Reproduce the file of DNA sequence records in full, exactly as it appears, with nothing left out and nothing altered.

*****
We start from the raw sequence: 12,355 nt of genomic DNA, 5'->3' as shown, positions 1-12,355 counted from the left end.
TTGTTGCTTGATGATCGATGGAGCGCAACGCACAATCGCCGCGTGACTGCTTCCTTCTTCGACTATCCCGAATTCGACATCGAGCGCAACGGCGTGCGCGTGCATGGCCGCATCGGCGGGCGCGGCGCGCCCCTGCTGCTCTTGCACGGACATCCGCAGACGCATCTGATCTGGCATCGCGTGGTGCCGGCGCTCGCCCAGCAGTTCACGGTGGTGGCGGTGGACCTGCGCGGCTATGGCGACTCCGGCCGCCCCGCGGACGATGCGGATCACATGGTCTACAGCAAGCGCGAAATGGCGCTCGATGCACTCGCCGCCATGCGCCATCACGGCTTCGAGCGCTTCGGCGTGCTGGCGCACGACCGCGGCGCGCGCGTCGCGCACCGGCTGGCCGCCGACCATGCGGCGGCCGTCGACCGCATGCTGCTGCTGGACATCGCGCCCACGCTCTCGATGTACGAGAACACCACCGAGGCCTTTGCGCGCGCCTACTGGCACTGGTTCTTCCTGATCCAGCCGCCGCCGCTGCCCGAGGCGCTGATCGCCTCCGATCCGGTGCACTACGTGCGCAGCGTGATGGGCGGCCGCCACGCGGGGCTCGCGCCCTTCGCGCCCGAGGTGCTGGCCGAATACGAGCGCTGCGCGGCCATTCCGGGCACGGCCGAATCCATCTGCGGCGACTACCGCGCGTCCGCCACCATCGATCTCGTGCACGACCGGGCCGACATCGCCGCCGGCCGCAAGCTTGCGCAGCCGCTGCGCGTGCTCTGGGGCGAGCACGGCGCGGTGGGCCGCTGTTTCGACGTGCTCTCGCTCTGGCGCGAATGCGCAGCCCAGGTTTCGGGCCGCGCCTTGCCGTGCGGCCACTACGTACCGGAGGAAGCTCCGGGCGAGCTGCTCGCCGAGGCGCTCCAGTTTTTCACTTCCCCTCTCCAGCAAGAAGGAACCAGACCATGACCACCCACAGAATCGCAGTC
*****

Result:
We start from the raw sequence: 12,355 nt of genomic DNA, 5'->3' as shown, positions 1-12,355 counted from the left end.
TTGTTGCTTGATGATCGATGGAGCGCAACGCACAATCGCCGCGTGACTGCTTCCTTCTTCGACTATCCCGAATTCGACATCGAGCGCAACGGCGTGCGCGTGCATGGCCGCATCGGCGGGCGCGGCGCGCCCCTGCTGCTCTTGCACGGACATCCGCAGACGCATCTGATCTGGCATCGCGTGGTGCCGGCGCTCGCCCAGCAGTTCACGGTGGTGGCGGTGGACCTGCGCGGCTATGGCGACTCCGGCCGCCCCGCGGACGATGCGGATCACATGGTCTACAGCAAGCGCGAAATGGCGCTCGATGCACTCGCCGCCATGCGCCATCACGGCTTCGAGCGCTTCGGCGTGCTGGCGCACGACCGCGGCGCGCGCGTCGCGCACCGGCTGGCCGCCGACCATGCGGCGGCCGTCGACCGCATGCTGCTGCTGGACATCGCGCCCACGCTCTCGATGTACGAGAACACCACCGAGGCCTTTGCGCGCGCCTACTGGCACTGGTTCTTCCTGATCCAGCCGCCGCCGCTGCCCGAGGCGCTGATCGCCTCCGATCCGGTGCACTACGTGCGCAGCGTGATGGGCGGCCGCCACGCGGGGCTCGCGCCCTTCGCGCCCGAGGTGCTGGCCGAATACGAGCGCTGCGCGGCCATTCCGGGCACGGCCGAATCCATCTGCGGCGACTACCGCGCGTCCGCCACCATCGATCTCGTGCACGACCGGGCCGACATCGCCGCCGGCCGCAAGCTTGCGCAGCCGCTGCGCGTGCTCTGGGGCGAGCACGGCGCGGTGGGCCGCTGTTTCGACGTGCTCTCGCTCTGGCGCGAATGCGCAGCCCAGGTTTCGGGCCGCGCCTTGCCGTGCGGCCACTACGTACCGGAGGAAGCTCCGGGCGAGCTGCTCGCCGAGGCGCTCCAGTTTTTCACTTCCCCTCTCCAGCAAGAAGGAACCAGACCATGACCACCCACAGAATCGCAGTC